Nasti edisam danam yadisam dharma-danam
Yadisam dharma-danam, dharma-samstavo
(There is no gift like the gift of justice like the celebration of justice)
These thought provoking words feature in T.M. Krishna’s latest offering, ‘The Edict Project’, where the Carnatic classical vocalist delves into the idea of justice and equality espoused by King Ashoka, the third monarch of the Mauryan empire, in his famous edicts that were inscribed centuries ago on rocks and pillars.
The project was launched today in collaboration with Ashoka University, with the premiere of the first set of four edicts on Krishna’s various social media handles. The date of October 14 was chosen consciously as it happens to be the day Dr B.R. Ambedkar – the architect of the Indian constitution – embraced Buddhism.
Krishna recorded the edicts in musical form during the lockdown.
King Ashoka, who is mostly remembered for the brutal invasion of Kalinga, which left thousands dead, engraved more than 30 inscriptions on pillars, rocks and caves across the Indian subcontinent during his reign (268-232 BCE). Through these edicts, Ashoka sought to share his views on governance, law, justice, dharma, religion, love compassion, equality and compassion. The minor rock edicts, minor pillar edicts, major rock edicts and major pillar edicts came up in Central and Eastern India, and also Bangladesh, Nepal Afghanistan and Pakistan. These edicts were written in Prakrit, Greek and Aramaic.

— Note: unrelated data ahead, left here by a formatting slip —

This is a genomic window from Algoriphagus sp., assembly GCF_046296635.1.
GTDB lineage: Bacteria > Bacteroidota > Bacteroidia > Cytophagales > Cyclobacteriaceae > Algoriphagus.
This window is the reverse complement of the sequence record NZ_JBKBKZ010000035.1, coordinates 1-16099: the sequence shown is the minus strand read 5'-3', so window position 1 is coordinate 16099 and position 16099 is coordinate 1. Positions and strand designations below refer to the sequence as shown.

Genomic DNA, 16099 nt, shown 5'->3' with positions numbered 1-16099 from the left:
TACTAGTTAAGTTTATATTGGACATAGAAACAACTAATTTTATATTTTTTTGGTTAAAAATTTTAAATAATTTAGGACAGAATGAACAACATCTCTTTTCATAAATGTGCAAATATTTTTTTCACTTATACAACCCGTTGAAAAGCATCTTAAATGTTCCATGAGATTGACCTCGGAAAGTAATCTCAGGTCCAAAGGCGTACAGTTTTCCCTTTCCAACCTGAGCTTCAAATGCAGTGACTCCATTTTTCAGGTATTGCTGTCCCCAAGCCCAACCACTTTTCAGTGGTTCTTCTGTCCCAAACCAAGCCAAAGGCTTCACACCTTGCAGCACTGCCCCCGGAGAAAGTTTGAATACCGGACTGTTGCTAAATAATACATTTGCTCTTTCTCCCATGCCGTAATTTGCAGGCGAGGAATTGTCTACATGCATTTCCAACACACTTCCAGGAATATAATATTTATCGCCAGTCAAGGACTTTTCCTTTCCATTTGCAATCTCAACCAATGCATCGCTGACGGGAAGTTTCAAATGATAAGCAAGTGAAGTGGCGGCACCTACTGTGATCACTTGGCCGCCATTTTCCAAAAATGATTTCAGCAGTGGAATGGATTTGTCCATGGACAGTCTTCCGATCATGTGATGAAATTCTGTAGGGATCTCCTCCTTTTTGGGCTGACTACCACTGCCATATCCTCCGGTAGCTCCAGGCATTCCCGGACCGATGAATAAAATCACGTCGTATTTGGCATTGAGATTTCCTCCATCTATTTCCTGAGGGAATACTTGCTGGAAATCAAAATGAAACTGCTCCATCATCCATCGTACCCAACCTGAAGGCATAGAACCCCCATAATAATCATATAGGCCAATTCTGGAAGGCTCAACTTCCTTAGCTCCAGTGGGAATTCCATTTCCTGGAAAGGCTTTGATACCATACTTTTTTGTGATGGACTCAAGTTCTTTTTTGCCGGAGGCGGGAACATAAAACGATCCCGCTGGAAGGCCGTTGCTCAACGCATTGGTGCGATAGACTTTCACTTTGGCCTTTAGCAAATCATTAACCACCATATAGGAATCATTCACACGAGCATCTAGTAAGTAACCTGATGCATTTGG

As an artist, Krishna has never shied from expressing his feelings about the socio-political environment in the country.
“As an artist, there are many ways you respond to what’s happening within you and around you,” the vocalist says. “For instance, did any of us read even one edict in school? No, we just know the edicts exist on some rock-faces and on pillars in Sarnath. The fact is that we also forget so many things that are so beautifully there in the past. All we know about Ashoka is Kalinga. For me, it was considering all the violence and hatred around us, the transformation of the individual and the messages that he gave to us for posterity. I felt a need to go back to it. I feel it is not just documenting them, but also reimagining them in our context, rediscovering them. So what do those words mean when you say ‘celebrate justice’? It means so much to us.”
“Ashoka’s edicts are opening for us to have more ethical and reflective conversations happening around us today,” says Krishna.
The edicts have been sung in the original Magadhi Prakrit and rendered in Carnatic Tradition. For people to understand their meanings, the edicts were translated into English. The four edicts focused on Dharma or Dhamma as known in the Prakrit language.
Going forward, Krishna plans to work on other edicts. “The edicts have a wide range of themes. There are more than 120 edicts out of which around 14 edicts repeat a few things. What we plan to do is to render as many edicts as possible that have relevance to our social and political life and also administrative life because there are also edicts on how a place should be administered,” says Krishna.
Shailaja Tripathi is an independent journalist.